More than one person has grumbled, as they put on a jumper, this January “so much for global warming!” Unfortunately, they are wrong. This wet summer actually is another indicator of climate change – albeit a rather more benign one that last year’s tragic bushfires.
We are currently experiencing a La Niña. This weather pattern, which is the opposite of an El Niño event, is the result of changes to water temperatures across the Eastern, Central and Western parts of the Southern Pacific. This is why the full name for the phenomenon is the El Niño Southern Oscillation (ENSO); water temperatures oscillating back and forth. Wherever water is warmer, there will be greater evaporation followed by more rain. If the waters are warmer in the Central and Eastern Pacific, South America receives more rainfall. This happens in an El Nino. During those years, Australia and our northern neighbours tend to receive below average rainfall, leading to drought and increased fire risk. Conversely, in a La Niña, when the waters closer to us are warmer, we will receive above average rainfall. This is the situation we have this year.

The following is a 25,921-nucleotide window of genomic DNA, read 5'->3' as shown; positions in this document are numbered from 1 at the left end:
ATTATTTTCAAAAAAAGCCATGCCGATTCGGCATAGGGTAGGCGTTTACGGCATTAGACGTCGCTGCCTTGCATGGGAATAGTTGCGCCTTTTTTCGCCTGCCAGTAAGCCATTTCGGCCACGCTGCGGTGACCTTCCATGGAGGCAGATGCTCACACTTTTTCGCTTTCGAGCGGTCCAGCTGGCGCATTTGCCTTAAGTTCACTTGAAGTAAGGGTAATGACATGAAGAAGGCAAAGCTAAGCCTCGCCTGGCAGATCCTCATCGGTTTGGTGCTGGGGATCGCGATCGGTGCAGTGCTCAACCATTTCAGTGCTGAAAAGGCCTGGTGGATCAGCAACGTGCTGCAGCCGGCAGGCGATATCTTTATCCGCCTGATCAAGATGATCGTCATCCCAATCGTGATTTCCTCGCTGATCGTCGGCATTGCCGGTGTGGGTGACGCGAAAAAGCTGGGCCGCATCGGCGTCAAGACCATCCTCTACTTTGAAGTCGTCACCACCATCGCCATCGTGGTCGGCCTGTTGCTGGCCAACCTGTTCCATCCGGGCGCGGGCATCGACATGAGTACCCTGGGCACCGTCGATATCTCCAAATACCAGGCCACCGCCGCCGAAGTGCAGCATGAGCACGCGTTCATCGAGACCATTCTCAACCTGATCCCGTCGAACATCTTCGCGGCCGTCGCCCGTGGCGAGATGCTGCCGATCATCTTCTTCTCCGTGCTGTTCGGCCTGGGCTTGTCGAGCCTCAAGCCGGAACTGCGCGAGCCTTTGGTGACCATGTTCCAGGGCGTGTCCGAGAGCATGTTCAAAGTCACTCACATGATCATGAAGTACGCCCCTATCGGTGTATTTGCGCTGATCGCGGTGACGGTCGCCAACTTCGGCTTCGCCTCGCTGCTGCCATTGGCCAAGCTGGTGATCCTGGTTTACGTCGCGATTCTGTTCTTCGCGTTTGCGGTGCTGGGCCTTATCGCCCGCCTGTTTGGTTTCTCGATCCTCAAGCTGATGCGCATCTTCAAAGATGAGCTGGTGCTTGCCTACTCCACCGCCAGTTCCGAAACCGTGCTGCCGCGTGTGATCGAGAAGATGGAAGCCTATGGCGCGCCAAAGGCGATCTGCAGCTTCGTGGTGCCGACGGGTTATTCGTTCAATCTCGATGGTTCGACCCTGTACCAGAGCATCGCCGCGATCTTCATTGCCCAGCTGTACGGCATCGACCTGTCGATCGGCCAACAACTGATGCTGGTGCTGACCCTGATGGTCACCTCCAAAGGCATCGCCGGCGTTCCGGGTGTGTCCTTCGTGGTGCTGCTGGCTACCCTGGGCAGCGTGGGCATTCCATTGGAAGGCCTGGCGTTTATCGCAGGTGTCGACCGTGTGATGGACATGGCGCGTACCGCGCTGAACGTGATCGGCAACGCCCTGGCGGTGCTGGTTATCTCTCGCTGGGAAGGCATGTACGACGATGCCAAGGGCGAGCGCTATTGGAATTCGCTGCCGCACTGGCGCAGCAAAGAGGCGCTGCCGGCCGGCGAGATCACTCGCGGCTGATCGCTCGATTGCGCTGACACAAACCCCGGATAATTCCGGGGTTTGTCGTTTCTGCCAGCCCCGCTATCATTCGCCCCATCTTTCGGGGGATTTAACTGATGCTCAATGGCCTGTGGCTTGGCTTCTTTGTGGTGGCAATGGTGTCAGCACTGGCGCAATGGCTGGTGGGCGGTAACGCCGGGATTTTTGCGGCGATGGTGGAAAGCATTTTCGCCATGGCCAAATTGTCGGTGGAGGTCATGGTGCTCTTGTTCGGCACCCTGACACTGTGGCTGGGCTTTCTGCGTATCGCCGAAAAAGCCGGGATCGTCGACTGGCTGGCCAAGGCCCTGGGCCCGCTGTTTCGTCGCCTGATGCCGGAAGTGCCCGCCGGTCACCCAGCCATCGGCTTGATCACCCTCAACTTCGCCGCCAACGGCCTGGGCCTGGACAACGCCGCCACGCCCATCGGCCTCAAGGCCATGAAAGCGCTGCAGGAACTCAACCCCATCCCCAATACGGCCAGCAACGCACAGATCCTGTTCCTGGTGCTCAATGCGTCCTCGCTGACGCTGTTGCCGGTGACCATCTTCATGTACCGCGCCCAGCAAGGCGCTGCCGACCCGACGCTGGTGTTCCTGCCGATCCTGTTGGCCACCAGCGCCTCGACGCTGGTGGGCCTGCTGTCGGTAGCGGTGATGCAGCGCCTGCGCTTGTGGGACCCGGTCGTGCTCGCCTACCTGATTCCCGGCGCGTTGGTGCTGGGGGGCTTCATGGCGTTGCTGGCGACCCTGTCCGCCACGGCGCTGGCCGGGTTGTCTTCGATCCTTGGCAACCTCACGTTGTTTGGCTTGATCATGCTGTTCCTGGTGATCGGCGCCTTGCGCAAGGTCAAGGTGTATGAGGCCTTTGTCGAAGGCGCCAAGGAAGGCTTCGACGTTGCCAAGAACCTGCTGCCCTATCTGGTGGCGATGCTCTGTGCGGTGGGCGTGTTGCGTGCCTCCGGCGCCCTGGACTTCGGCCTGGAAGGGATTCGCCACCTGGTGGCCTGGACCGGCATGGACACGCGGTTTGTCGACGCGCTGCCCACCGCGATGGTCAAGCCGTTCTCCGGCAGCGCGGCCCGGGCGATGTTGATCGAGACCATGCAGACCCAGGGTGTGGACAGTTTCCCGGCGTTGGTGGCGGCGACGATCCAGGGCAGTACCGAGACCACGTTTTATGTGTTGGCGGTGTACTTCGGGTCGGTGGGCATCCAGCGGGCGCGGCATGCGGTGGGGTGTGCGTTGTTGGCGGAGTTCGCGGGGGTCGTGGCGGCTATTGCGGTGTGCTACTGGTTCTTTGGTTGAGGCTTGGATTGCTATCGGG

The link to climate change is ominous. Though not caused by global climate change, overall temperature rises are likely to make the effects of both El Niño and La Niña more pronounced, and the cycle more frequent. The ENSO is already associated with extreme weather and negative impacts on both people and the environment, being implicated in events as widely separated as snow in California, famine in East Africa and coral bleaching in Queensland. In other words, while we can be grateful for rain rather than fire, the respite may not last long.